Mitsubishi will retain a presence in selected European markets with its own versions of two models from Alliance partner Groupe Renault, beginning in 2023.

The announcement follows months of uncertainty surrounding the Japanese brand’s position in the European market, after it announced last year it would halt new European model introductions. The new models will be sold in left-hand-drive guise only, and not offered in the UK. 

Mitsubishi’s two Renault-based cars are described as “sister” models, and as such will use the same platforms and powertrains as their French counterparts, but with some “differentiations” to help tell them apart. It has not been confirmed which models Mitsubishi will sell, but the company will continue to offer the Eclipse Cross SUV in the market, so the same-sized Renault Kadjar seems an unlikely candidate. 

Mitsubishi CEO Takao Kato welcomed the move: “Mitsubishi Motors has been implementing structural reforms in Europe and our decision to freeze new car development for the European Market, announced in July 2020 in our mid-term business plans, remains.

“However, the OEM supply agreement will provide us with a solution to offer new products developed and manufactured in Europe– alongside our ongoing after sales business.”

Last July, Mitsubishi halted the introduction of new models to Europe as part of a shift in focus to the more lucrative Asian market. Under its new Small but Beautiful operating strategy, the Japanese brand planned to reduce fixed costs by 20% over two years and “improve operating profit by downsizing low-profit businesses”.

The latest announcement follows a recent report from the Financial Times that said Mitsubishi could sell models built in Renault factories in France, citing internal sources at the Renault-Nissan-Mitsubishi Alliance with “direct knowledge of the matter”. 

A preliminary agreement was said to have been reached by the three companies on 22 February, before a final decision was made at a Mitsubishi board meeting on Thursday 25 February. Alliance discussions on the matter were described by the FT as “fractious”.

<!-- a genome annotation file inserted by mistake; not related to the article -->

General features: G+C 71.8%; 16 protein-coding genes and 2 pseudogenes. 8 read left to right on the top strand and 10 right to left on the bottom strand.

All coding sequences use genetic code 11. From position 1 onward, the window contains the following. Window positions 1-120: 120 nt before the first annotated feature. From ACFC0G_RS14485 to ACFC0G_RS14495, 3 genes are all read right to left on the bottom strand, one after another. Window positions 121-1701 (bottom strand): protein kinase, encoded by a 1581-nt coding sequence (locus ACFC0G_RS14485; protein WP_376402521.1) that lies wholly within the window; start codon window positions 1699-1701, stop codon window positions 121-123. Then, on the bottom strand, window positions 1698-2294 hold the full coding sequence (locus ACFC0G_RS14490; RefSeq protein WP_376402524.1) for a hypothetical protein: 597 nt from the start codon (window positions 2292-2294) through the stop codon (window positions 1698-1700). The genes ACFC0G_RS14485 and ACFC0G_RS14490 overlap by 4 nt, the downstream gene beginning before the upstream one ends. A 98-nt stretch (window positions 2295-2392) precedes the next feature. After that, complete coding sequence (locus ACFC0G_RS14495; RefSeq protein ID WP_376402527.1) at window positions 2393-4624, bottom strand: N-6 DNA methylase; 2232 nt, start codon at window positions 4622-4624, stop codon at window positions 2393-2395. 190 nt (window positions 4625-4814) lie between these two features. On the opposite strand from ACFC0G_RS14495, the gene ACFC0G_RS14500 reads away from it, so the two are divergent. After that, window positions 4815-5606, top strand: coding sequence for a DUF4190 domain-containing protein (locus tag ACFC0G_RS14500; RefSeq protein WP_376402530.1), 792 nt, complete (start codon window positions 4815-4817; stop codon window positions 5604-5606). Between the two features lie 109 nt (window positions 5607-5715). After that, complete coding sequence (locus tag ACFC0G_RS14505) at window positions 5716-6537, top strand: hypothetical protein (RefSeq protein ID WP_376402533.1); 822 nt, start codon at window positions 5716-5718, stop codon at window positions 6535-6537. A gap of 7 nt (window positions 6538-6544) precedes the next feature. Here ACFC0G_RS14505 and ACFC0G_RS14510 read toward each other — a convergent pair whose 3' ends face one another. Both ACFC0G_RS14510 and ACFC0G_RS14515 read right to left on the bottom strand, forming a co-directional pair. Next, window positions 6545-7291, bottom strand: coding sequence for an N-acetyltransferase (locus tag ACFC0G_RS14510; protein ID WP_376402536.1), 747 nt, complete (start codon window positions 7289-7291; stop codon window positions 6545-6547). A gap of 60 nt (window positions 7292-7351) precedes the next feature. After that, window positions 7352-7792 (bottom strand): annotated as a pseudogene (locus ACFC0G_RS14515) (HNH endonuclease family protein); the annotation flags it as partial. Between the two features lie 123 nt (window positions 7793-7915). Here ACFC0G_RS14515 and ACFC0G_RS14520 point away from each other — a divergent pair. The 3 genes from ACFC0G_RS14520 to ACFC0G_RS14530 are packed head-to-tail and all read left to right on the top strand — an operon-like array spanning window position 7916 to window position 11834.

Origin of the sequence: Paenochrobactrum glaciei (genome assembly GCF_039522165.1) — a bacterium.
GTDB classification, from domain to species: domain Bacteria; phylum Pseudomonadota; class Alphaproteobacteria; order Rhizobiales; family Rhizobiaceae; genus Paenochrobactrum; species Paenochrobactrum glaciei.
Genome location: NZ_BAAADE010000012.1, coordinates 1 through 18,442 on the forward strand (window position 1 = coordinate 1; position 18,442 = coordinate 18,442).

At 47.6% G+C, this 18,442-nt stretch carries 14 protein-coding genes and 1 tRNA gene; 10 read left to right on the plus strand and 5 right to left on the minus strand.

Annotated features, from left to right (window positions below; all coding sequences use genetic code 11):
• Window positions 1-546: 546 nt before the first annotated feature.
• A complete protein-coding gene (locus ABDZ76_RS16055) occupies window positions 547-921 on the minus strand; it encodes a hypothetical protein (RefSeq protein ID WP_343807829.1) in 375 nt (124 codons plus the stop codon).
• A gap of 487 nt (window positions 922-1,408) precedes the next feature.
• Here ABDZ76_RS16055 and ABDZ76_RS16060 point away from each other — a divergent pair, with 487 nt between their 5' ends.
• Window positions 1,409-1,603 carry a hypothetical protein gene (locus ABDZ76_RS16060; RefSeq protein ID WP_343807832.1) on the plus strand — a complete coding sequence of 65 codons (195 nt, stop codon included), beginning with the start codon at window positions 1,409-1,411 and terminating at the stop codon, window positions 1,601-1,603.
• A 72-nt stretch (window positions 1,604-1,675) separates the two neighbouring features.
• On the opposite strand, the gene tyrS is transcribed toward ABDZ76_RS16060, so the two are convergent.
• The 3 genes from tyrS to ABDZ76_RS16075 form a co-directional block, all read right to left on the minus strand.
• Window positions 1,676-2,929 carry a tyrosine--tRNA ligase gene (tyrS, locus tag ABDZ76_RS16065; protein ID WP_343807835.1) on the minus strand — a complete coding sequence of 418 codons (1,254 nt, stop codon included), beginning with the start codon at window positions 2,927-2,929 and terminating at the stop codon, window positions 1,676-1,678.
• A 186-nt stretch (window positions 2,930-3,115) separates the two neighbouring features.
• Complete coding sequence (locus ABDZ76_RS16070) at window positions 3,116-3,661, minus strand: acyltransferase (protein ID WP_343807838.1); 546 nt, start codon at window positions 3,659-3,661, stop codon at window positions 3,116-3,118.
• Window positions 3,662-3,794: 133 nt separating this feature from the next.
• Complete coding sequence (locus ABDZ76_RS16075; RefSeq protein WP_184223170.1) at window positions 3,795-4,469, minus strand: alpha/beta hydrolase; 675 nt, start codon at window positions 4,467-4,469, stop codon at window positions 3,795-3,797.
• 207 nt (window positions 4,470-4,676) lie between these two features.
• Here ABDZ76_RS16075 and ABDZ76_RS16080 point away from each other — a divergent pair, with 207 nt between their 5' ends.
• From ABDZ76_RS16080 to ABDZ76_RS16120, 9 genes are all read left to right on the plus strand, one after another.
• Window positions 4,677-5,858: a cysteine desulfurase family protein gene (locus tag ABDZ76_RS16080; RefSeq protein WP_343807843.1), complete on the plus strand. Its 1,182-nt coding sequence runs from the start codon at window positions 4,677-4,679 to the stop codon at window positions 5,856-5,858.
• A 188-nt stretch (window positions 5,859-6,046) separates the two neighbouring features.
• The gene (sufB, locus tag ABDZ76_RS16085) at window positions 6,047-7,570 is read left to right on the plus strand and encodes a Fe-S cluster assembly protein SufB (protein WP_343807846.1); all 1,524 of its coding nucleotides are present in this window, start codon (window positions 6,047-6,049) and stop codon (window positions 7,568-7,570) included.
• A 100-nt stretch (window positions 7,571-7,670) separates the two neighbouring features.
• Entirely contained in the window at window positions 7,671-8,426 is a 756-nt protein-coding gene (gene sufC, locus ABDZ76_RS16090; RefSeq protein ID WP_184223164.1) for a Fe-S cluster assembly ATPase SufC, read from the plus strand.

It’s said that bosses at Mitsubishi (34% owned by Nissan, in which Renault holds a 43% stake) didn’t want French politics to influence the strategy of the Alliance and could now face accusations of bowing to pressure from the French government (which owns 15% of Renault) to preserve jobs. 

With regard to a possible re-entry into the UK market, a Mitsubishi spokesman said on twitter: “We won’t comment on this but I can tell you that Mitsubishi’s plans to transition to an aftersales-only business before the end of the year have not changed,” suggesting that the brand’s decision to leave the UK is irreversible. 

A market reintroduction of new Mitsubishi models raises the possibility that the all-new Outlander SUV could go on sale in Europe, given it shares its CMF underpinnings with several core Renault models built in France.

The plug-in hybrid version of the outgoing Outlander is still among Europe’s most popular PHEV models, and the latest version could help Mitsubishi recapture ground lost to newer PHEV rivals. 

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